CS 795/895 - Vehicular Networks
Fall 2010: Thurs 3-5:30pm, E&CS 2120

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Research Project


  • Class presentation on the project results
  • Project proposal
  • Project must contain an evaluation of the approach, either through simulation or analysis
  • Weekly progress reports/meetings
  • Final paper


  • Group and topic chosen - Oct 7
  • Project proposal - Oct 14
  • Evaluation plan - Nov 4
  • Presentation - Dec 9
  • Paper due - Dec 10

Project Proposal

Your project proposal should include the following:

  • description of the problem that you are addressing
  • summary of your approach
  • research questions that you will be attempting to answer
  • evaluation tools that you will use (analysis, simulation)
  • preliminary timeline for completion
  • preliminary expected results

Progress Reports

  • After submitting your project proposal, weekly progress reports are due each Thursday before class.
  • The progress reports should be sent to Dr. Weigle via email with the subject line Progress Report x, where x is the report number that is due. Send the report as plain text, no attachments.
  • Progress reports should include
    • a summary of what you've done in the past week on the project
    • a plan for the coming week
    • any problems that arose during the previous week
  • The progress reports should be brief, but complete. They will count as part of your project grade.
  • It is recommended, but not required, to setup a weekly meeting with Dr. Weigle to discuss your progress.

Evaluation Plan

Your evaluation plan should include the following:

  • metrics you will use for evaluation (loss, throughput, etc.)
  • parameters that you will vary (traffic density, transmission range, etc.), their values, and a justification for those values
  • other simulation parameters (length of simulation, etc.)
  • list of all of the simulations that you plan to run with expected outcomes

Final Presentation

  • 20-30 minutes
  • The presentation should cover the motivation behind your project, the problem you attempted to address, your approach to solving the problem, how you evaluated the problem, results you got, future work, problems/things you learned.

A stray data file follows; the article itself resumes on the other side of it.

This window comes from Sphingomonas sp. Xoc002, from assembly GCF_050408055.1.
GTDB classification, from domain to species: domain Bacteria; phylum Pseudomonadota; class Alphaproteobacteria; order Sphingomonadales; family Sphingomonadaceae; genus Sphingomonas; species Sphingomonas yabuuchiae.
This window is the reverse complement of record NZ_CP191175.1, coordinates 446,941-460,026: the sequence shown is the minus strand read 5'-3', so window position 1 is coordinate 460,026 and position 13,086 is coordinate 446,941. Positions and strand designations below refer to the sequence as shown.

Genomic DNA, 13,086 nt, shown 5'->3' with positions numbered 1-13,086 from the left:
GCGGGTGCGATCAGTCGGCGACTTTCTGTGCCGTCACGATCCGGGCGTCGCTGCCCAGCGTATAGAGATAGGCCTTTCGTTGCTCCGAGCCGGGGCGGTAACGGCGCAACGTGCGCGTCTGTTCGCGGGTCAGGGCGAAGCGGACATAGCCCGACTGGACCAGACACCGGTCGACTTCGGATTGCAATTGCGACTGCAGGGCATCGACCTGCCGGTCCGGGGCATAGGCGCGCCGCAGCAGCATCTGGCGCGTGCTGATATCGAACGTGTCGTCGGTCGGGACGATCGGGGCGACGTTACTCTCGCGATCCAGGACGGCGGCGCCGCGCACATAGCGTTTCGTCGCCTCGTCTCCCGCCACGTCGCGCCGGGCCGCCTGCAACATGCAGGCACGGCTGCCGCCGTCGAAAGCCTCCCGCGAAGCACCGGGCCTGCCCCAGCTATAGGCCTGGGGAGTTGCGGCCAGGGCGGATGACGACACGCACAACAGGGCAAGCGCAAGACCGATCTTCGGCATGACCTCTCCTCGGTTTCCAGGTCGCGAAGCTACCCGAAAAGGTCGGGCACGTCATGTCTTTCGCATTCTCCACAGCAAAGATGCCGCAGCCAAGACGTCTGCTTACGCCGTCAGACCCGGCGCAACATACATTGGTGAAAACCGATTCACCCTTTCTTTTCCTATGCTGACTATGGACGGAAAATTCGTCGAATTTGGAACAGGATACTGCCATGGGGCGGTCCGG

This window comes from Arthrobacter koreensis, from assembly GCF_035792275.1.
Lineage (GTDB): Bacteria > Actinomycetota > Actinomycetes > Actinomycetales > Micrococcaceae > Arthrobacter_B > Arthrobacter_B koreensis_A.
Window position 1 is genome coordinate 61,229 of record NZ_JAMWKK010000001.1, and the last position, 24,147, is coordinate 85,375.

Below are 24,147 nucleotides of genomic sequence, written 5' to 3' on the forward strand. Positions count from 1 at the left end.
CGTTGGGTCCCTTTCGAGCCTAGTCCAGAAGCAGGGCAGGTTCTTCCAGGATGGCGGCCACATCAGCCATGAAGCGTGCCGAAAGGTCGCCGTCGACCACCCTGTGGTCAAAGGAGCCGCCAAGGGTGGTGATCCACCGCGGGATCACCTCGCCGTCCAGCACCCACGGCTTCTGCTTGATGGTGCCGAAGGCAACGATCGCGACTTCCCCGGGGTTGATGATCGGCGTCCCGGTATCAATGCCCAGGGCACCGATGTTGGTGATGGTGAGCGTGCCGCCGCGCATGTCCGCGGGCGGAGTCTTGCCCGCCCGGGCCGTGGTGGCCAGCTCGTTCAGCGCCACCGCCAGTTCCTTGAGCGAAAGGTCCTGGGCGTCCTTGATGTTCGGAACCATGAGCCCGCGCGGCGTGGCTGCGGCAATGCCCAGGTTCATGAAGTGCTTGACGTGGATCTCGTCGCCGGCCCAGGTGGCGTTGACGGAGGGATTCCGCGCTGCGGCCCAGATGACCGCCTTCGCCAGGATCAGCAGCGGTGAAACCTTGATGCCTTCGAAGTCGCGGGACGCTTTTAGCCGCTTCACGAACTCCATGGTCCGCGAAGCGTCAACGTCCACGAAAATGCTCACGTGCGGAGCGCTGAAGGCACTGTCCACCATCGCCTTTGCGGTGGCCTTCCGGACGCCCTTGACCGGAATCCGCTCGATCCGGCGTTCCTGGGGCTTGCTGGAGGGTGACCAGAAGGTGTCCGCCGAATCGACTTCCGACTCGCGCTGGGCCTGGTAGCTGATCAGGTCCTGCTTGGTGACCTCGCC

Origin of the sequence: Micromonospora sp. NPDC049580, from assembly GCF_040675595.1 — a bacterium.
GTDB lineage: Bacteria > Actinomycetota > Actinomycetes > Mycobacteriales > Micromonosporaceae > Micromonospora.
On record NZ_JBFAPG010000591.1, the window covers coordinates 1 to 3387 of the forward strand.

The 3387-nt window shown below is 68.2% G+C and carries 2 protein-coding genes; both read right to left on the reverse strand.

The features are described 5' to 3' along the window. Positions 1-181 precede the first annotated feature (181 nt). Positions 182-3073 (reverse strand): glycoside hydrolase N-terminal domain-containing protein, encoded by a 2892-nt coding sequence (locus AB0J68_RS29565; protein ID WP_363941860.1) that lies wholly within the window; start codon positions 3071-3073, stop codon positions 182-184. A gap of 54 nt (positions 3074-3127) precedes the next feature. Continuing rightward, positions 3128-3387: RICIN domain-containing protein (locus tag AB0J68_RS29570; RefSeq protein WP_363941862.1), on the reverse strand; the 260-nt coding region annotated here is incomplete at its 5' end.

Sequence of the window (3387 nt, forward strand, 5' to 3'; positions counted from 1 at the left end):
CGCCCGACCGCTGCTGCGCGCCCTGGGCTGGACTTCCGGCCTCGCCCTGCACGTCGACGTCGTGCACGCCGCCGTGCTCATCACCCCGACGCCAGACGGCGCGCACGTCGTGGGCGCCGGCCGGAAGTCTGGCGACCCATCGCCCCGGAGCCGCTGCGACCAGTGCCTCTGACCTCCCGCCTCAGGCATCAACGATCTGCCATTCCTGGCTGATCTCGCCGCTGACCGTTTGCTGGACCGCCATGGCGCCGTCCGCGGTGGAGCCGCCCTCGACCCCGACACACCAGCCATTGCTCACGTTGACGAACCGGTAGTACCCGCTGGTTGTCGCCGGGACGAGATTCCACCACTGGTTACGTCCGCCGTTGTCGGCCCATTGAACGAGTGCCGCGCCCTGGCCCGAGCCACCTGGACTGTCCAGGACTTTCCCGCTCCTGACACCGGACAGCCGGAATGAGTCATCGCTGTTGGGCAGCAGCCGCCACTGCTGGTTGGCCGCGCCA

• All members of the group must participate in the presentation.
  • There is no discussion requirement, but the audience may ask questions after the presentation.

Final Paper

  • Formatted according to guidelines and templates (US Letter paper size) available at IEEE (Word and LaTeX templates available).
  • Required heading elements: Title, Author Names, Author Affiliations (dept, university), Abstract (Index Terms are not required)
  • 10 pt Times New Roman font, single-spaced, double-column, no more than 10 pages
  • Treat this as you would a conference paper -- you've read enough of them to know the general outline: Introduction (including motivation and setup of the problem), Related Work, Your Approach, Evaluation (describing simulation and results), Conclusions and Future Work, and References.
  • Remember that all figures and tables must include appropriate captions.
  • After the Conclusions section, add a section titled 'Final Thoughts' describing your experience working on the project. What were problems you faced? What things did you learn?
  • As with all written work in the course, this paper must be in your own words. Even when describing related work, you must resist the urge to copy (either directly or indirectly) from the paper you are referring to.

Suggested Topics

You may select one of these topics or choose your own. In either case, you should come talk with me as soon as you've chosen a topic (before you submit your project proposal) as I may know of some papers to look at.

For these suggested topics, you should investigate network performance to determine trade-offs and where problems exist. Given those results, you should develop a technique that may improve performance and perform an evaluation study of the new approach.

  1. Investigate the network performance of beaconing/neighbor discovery in a congested environment assuming that beaconing will use the CCH and other applications may use the SCHs. What are optimal/effective durations for CCH and SCH given safety application requirements and changes in traffic density? What do the results say the feasibility of VANETs for safety beaconing?
  2. Investigate the network performance of beaconing/neighbor discovery in a congested environment using a realistic signal fading model such as Nakagami. How do changes in traffic density, transmission range, and message frequency affect network performance? What do the results say the feasibility of VANETs for safety beaconing?
  3. Investigate the network performance when priority access is used. Expand on the Eichler and Torrent-Moreno papers we discussed on Sep 9.
  4. Implement and investigate the D-FPAV algorithm (torrent-moreno-tovt09) for reducing the impact of hidden terminals for one-hop broadcast.
  5. Implement and evaluate the Peercast algorithm (jiang-wcm06) for congestion control on the CCH.

Topics and Groups

  • Shahram and Puya - Transmission Power Control in VANETs
  • Liang and Sai - Study of Lane Change Assistance by V2V Communication in VANETs
  • Bradley - Implementation of Smart Intersections in ns-3